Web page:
COVID-19 has had a different impact on many people and their futures. For freshman shortstop Cason Gregory, the transition from high school to college has been a swift change.
As a senior at Cleburne High School in Cleburne, Texas, Gregory was an All-State Honorable Mention, was named District Defensive Player of the Year as well as DFW Area Defensive Player of the Year and earned team MVP.
As one of the highest ranked players within the Metroplex, Gregory had options for where to continue his career. A factor in his decision was the distance from his home in Cleburne.
“It was close to home, so like, if I needed somebody, my family is 45 minutes away,” Gregory said. “I wouldn’t want to be anywhere else.”
One of Gregory’s biggest influences to continue baseball was his father.
“My father played DI football and baseball at Louisiana Tech [University],” Gregory said. “So I just kinda wanted to follow in his path and prove that I can do it, too.”
Along with his father’s influence, Gregory’s select baseball coach motivated him play collegiately.
“My summer coach, ever since I was probably about 15, he was like, ‘You’re going to be able to go somewhere, wherever you want,’” Gregory said. “UTA was the spot I wanted to go to.”
Seniors graduating from high school suffered the impacts of COVID-19 deeply. Cutting spring athletics ended promising seasons for some athletes. It was the same way for Gregory’s future run in the playoffs.
“It was not fun because we were actually number two in state whenever the season ended,” Gregory said. “We had a really good chance to go to state.”
The pandemic took away both the team’s season and its training facility. That didn’t stop Gregory from finding a way to keep in shape.
“We made a little indoor workout room in our house, so we would just go there every morning [and] work out,” he said. “You had to prove yourself. If you want to be a DI baseball player, you have to go out and work out and do all the baseball stuff to stay in shape.”
Being able to develop a consistent flow every day can be challenging for student athletes. For Gregory, it was a task. Now, it has become a constant along with COVID-19 testing, class and baseball.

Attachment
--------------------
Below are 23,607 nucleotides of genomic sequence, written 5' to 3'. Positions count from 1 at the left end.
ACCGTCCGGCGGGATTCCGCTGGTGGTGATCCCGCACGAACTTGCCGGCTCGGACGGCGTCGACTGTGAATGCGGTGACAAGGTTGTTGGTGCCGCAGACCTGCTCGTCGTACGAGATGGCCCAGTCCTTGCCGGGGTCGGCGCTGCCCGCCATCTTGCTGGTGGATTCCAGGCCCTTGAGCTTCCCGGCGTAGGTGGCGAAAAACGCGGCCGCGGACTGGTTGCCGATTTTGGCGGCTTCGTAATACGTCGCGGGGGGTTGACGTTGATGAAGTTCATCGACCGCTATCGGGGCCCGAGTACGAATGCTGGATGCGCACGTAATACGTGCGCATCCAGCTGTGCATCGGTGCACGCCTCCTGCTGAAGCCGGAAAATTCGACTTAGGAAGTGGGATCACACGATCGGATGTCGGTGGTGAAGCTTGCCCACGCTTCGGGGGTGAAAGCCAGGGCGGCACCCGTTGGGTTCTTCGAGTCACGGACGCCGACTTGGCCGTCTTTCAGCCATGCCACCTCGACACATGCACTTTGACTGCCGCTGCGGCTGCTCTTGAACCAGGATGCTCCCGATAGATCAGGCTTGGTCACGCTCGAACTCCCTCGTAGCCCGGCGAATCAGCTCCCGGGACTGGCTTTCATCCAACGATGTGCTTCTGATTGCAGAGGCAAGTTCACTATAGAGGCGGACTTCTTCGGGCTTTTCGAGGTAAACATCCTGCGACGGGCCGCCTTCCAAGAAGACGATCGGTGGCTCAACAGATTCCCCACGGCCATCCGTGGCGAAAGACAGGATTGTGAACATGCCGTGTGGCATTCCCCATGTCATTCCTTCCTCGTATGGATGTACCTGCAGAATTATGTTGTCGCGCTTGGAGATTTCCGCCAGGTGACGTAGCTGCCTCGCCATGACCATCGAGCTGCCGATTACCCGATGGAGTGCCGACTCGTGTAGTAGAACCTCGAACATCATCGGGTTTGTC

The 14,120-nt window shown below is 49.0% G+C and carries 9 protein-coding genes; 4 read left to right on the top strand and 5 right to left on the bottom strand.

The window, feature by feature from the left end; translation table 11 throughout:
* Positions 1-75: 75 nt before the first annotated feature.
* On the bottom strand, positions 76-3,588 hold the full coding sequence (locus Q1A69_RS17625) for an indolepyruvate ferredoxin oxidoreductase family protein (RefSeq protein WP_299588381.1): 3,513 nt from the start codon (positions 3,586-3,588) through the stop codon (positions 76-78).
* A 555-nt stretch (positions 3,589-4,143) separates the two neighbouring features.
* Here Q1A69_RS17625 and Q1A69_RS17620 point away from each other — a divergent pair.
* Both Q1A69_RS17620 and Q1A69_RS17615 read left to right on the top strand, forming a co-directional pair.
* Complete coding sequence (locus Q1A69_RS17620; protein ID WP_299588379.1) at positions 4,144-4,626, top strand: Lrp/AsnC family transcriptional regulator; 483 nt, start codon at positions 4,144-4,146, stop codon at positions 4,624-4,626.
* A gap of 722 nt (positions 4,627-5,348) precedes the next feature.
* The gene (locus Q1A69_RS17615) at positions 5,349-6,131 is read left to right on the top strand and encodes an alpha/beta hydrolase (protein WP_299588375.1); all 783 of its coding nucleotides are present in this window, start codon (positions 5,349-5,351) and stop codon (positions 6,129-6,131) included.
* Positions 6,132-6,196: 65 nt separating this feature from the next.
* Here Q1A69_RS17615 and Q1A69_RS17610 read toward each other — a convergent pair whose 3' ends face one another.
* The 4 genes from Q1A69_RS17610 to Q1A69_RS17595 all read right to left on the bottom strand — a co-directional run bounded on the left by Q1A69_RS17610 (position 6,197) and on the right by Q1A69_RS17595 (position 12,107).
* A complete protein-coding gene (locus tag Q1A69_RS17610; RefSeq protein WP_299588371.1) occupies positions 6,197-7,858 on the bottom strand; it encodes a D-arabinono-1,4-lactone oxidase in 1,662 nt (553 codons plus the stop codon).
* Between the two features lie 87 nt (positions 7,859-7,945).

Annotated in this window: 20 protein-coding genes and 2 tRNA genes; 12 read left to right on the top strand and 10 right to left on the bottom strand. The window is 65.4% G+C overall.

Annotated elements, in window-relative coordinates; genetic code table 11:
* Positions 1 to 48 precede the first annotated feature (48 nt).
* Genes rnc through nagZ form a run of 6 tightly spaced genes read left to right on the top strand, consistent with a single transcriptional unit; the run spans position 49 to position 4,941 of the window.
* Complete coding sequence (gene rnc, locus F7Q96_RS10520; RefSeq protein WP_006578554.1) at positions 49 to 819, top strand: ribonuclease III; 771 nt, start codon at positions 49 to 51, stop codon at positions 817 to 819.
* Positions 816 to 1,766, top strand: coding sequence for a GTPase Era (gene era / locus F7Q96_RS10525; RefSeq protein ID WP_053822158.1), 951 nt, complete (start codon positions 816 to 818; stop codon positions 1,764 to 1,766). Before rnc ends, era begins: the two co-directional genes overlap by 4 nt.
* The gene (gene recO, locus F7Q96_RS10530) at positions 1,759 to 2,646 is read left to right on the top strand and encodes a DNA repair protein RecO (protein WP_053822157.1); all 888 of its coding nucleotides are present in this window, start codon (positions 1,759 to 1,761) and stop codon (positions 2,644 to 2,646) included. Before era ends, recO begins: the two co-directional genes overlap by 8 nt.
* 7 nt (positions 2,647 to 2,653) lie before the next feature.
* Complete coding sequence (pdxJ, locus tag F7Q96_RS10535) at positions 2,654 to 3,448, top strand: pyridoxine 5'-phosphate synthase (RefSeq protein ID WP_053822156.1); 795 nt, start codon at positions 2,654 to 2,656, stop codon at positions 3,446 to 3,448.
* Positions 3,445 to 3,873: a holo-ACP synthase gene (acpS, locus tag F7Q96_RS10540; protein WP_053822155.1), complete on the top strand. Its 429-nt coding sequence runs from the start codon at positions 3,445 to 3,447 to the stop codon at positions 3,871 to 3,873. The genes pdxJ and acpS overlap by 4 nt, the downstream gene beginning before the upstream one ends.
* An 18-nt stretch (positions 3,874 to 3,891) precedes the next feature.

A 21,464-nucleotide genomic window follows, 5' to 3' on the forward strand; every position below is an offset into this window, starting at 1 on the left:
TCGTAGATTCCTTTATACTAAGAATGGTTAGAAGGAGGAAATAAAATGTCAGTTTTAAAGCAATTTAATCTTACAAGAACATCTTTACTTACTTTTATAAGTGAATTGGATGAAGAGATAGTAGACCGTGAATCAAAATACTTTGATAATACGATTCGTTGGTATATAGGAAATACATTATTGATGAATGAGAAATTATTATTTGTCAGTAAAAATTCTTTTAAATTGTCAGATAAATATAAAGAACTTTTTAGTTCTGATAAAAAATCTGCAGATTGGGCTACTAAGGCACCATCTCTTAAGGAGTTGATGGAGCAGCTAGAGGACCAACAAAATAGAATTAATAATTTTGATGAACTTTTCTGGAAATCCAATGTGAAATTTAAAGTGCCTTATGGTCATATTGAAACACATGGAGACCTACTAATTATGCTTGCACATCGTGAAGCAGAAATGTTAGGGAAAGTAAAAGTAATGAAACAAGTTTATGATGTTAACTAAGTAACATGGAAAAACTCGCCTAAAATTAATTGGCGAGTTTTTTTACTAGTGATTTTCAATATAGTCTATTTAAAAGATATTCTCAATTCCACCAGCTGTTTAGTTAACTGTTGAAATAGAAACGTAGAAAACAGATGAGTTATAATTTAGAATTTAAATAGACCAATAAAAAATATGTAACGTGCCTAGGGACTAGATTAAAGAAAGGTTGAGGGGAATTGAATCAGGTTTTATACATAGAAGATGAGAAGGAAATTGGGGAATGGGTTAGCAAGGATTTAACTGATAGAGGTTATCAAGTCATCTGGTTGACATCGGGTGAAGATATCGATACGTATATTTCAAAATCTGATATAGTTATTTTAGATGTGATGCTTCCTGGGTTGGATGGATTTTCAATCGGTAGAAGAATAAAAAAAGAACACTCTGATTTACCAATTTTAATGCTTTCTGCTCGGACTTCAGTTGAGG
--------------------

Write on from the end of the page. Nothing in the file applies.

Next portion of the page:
“Sometimes it’s a little tough,” Gregory said. “I was a little worried about it at the start, but I got in the swing of things, and it’s just in my day now.”
In his journey to UTA and during his high school career, a familiar face followed alongside Gregory: Zach Peters, freshman pitcher and Crowley, Texas, native.
Gregory and Peters played on the same travel team during the summer but didn’t have the full-on friendship they gained while being together at UTA.
“We didn’t really know each other that well, but we knew of each other, and we knew we played with each other,” Peters said. “When we found out we were both going to UTA, that’s when we started actually talking more and building a better relationship.”
That chemistry between the two has been vital on and off the field.
“He’s just really easy to get along with. He’s not someone who’s just going to purposely make you mad,” Peters said. “He’s just someone that’s easy to be around.”
Peters said he finds it helpful when Gregory is on the field. He said it’s nice knowing that Gregory is familiar with his tendencies since it helps with communication.
“It’s easier with him out there,” Peters said. “I feel like it is a lot easier for us to, you know, that unspoken communication, to have that.”
Peters is not the only one who thinks highly of Gregory. Head coach Darin Thomas said he saw a gifted athlete with good defensive traits.
“He’s very advanced defensively,” Thomas said. “That was the biggest thing. And a very good athlete.”
Thomas said he envisions Gregory having a great future, not only as a ball player, but as a person.
“When he gets a little stronger, he’s going to be a really, really good player in our program,” he said. “Personality-wise, makeup are off the charts.”
Thomas said he was impressed with how Gregory has performed on the defensive side of the ball and his natural feel for the game.
“I give him a lot of credit, he jumped right in there defensively and had no problem,” he said. “He has a little better feel for playing defense than I thought he did, which is a good thing, but also just a good feel for playing the game.”
Gregory said the team has something to prove this season after the NCAA released its college baseball top 25 rankings, and UTA was not on it.
“We’re going to Omaha, we’re going to the College World Series,” Gregory said. “We’re going to prove everyone wrong. We just got snubbed out of the top 25. We have something to prove — it’s going to happen.”